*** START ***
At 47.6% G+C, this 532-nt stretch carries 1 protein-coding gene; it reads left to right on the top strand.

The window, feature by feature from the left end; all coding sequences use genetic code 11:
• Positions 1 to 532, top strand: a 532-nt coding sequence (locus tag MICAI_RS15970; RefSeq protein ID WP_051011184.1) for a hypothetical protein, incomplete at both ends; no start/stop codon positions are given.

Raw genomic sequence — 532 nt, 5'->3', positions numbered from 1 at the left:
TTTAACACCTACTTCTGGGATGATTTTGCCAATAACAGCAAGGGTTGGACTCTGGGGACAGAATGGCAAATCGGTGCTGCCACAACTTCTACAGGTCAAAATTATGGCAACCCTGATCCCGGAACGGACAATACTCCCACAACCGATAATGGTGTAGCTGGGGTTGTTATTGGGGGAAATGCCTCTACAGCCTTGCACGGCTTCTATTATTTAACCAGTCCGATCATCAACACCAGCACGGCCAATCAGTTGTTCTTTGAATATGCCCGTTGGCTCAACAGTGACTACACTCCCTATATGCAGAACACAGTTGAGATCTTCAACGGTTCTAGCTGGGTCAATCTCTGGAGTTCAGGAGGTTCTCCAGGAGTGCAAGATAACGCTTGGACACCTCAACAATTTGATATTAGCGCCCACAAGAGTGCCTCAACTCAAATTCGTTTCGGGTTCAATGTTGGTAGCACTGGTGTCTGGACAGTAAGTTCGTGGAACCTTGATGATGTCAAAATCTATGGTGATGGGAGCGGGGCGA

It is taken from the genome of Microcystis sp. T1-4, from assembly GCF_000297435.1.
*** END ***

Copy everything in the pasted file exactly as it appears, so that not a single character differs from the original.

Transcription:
At 47.6% G+C, this 532-nt stretch carries 1 protein-coding gene; it reads left to right on the top strand.

The window, feature by feature from the left end; all coding sequences use genetic code 11:
• Positions 1 to 532, top strand: a 532-nt coding sequence (locus tag MICAI_RS15970; RefSeq protein ID WP_051011184.1) for a hypothetical protein, incomplete at both ends; no start/stop codon positions are given.

Raw genomic sequence — 532 nt, 5'->3', positions numbered from 1 at the left:
TTTAACACCTACTTCTGGGATGATTTTGCCAATAACAGCAAGGGTTGGACTCTGGGGACAGAATGGCAAATCGGTGCTGCCACAACTTCTACAGGTCAAAATTATGGCAACCCTGATCCCGGAACGGACAATACTCCCACAACCGATAATGGTGTAGCTGGGGTTGTTATTGGGGGAAATGCCTCTACAGCCTTGCACGGCTTCTATTATTTAACCAGTCCGATCATCAACACCAGCACGGCCAATCAGTTGTTCTTTGAATATGCCCGTTGGCTCAACAGTGACTACACTCCCTATATGCAGAACACAGTTGAGATCTTCAACGGTTCTAGCTGGGTCAATCTCTGGAGTTCAGGAGGTTCTCCAGGAGTGCAAGATAACGCTTGGACACCTCAACAATTTGATATTAGCGCCCACAAGAGTGCCTCAACTCAAATTCGTTTCGGGTTCAATGTTGGTAGCACTGGTGTCTGGACAGTAAGTTCGTGGAACCTTGATGATGTCAAAATCTATGGTGATGGGAGCGGGGCGA

It is taken from the genome of Microcystis sp. T1-4, from assembly GCF_000297435.1.